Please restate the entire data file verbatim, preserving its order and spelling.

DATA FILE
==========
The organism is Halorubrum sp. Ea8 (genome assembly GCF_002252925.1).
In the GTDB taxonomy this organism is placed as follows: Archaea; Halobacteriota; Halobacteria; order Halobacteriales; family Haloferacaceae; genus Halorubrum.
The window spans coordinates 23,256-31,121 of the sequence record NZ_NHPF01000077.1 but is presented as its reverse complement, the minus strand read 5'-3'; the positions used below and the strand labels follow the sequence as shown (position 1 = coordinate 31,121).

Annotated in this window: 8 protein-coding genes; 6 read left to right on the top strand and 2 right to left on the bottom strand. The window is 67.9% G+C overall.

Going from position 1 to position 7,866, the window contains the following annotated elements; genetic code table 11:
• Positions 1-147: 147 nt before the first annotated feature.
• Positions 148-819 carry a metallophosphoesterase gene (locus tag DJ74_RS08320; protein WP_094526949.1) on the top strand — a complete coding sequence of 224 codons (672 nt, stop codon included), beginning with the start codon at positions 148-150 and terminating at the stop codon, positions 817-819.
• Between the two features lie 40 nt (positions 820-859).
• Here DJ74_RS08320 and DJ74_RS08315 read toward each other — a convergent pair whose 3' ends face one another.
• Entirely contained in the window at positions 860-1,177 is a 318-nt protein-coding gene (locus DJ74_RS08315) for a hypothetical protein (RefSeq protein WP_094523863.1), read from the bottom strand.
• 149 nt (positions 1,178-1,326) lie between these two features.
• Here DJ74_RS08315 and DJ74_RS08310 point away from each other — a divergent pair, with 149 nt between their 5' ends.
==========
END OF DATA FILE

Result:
The organism is Halorubrum sp. Ea8 (genome assembly GCF_002252925.1).
In the GTDB taxonomy this organism is placed as follows: Archaea; Halobacteriota; Halobacteria; order Halobacteriales; family Haloferacaceae; genus Halorubrum.
The window spans coordinates 23,256-31,121 of the sequence record NZ_NHPF01000077.1 but is presented as its reverse complement, the minus strand read 5'-3'; the positions used below and the strand labels follow the sequence as shown (position 1 = coordinate 31,121).

Annotated in this window: 8 protein-coding genes; 6 read left to right on the top strand and 2 right to left on the bottom strand. The window is 67.9% G+C overall.

Going from position 1 to position 7,866, the window contains the following annotated elements; genetic code table 11:
• Positions 1-147: 147 nt before the first annotated feature.
• Positions 148-819 carry a metallophosphoesterase gene (locus tag DJ74_RS08320; protein WP_094526949.1) on the top strand — a complete coding sequence of 224 codons (672 nt, stop codon included), beginning with the start codon at positions 148-150 and terminating at the stop codon, positions 817-819.
• Between the two features lie 40 nt (positions 820-859).
• Here DJ74_RS08320 and DJ74_RS08315 read toward each other — a convergent pair whose 3' ends face one another.
• Entirely contained in the window at positions 860-1,177 is a 318-nt protein-coding gene (locus DJ74_RS08315) for a hypothetical protein (RefSeq protein WP_094523863.1), read from the bottom strand.
• 149 nt (positions 1,178-1,326) lie between these two features.
• Here DJ74_RS08315 and DJ74_RS08310 point away from each other — a divergent pair, with 149 nt between their 5' ends.